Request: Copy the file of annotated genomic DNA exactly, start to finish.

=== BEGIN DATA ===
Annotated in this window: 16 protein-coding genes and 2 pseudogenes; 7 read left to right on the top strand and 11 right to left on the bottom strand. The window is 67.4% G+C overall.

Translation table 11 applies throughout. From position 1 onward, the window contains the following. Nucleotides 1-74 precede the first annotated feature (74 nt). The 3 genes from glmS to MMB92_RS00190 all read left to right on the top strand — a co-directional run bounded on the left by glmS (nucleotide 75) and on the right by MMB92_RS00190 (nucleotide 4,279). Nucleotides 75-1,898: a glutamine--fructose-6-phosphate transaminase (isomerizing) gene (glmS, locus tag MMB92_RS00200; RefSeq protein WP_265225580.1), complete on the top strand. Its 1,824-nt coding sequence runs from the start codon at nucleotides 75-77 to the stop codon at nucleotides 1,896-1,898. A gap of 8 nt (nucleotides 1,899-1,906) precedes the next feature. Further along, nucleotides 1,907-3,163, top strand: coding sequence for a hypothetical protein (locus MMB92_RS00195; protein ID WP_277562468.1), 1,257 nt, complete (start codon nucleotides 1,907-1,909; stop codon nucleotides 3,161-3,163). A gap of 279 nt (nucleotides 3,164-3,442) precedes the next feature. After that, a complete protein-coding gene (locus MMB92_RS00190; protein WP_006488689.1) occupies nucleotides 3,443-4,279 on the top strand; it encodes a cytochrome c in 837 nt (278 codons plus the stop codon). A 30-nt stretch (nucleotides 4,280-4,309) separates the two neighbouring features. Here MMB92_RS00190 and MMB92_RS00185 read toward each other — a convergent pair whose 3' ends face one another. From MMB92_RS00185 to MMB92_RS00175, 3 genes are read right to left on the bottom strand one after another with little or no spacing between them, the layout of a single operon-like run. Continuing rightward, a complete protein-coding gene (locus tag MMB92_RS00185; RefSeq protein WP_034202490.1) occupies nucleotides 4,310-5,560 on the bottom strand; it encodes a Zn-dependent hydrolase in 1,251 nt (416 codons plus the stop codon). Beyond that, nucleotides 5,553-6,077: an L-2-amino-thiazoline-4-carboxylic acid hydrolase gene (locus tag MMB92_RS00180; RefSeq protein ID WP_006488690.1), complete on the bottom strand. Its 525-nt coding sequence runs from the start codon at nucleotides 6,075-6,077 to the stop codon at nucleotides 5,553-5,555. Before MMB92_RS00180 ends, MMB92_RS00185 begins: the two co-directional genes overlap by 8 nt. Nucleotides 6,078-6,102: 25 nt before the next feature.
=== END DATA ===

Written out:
Annotated in this window: 16 protein-coding genes and 2 pseudogenes; 7 read left to right on the top strand and 11 right to left on the bottom strand. The window is 67.4% G+C overall.

Translation table 11 applies throughout. From position 1 onward, the window contains the following. Nucleotides 1-74 precede the first annotated feature (74 nt). The 3 genes from glmS to MMB92_RS00190 all read left to right on the top strand — a co-directional run bounded on the left by glmS (nucleotide 75) and on the right by MMB92_RS00190 (nucleotide 4,279). Nucleotides 75-1,898: a glutamine--fructose-6-phosphate transaminase (isomerizing) gene (glmS, locus tag MMB92_RS00200; RefSeq protein WP_265225580.1), complete on the top strand. Its 1,824-nt coding sequence runs from the start codon at nucleotides 75-77 to the stop codon at nucleotides 1,896-1,898. A gap of 8 nt (nucleotides 1,899-1,906) precedes the next feature. Further along, nucleotides 1,907-3,163, top strand: coding sequence for a hypothetical protein (locus MMB92_RS00195; protein ID WP_277562468.1), 1,257 nt, complete (start codon nucleotides 1,907-1,909; stop codon nucleotides 3,161-3,163). A gap of 279 nt (nucleotides 3,164-3,442) precedes the next feature. After that, a complete protein-coding gene (locus MMB92_RS00190; protein WP_006488689.1) occupies nucleotides 3,443-4,279 on the top strand; it encodes a cytochrome c in 837 nt (278 codons plus the stop codon). A 30-nt stretch (nucleotides 4,280-4,309) separates the two neighbouring features. Here MMB92_RS00190 and MMB92_RS00185 read toward each other — a convergent pair whose 3' ends face one another. From MMB92_RS00185 to MMB92_RS00175, 3 genes are read right to left on the bottom strand one after another with little or no spacing between them, the layout of a single operon-like run. Continuing rightward, a complete protein-coding gene (locus tag MMB92_RS00185; RefSeq protein WP_034202490.1) occupies nucleotides 4,310-5,560 on the bottom strand; it encodes a Zn-dependent hydrolase in 1,251 nt (416 codons plus the stop codon). Beyond that, nucleotides 5,553-6,077: an L-2-amino-thiazoline-4-carboxylic acid hydrolase gene (locus tag MMB92_RS00180; RefSeq protein ID WP_006488690.1), complete on the bottom strand. Its 525-nt coding sequence runs from the start codon at nucleotides 6,075-6,077 to the stop codon at nucleotides 5,553-5,555. Before MMB92_RS00180 ends, MMB92_RS00185 begins: the two co-directional genes overlap by 8 nt. Nucleotides 6,078-6,102: 25 nt before the next feature.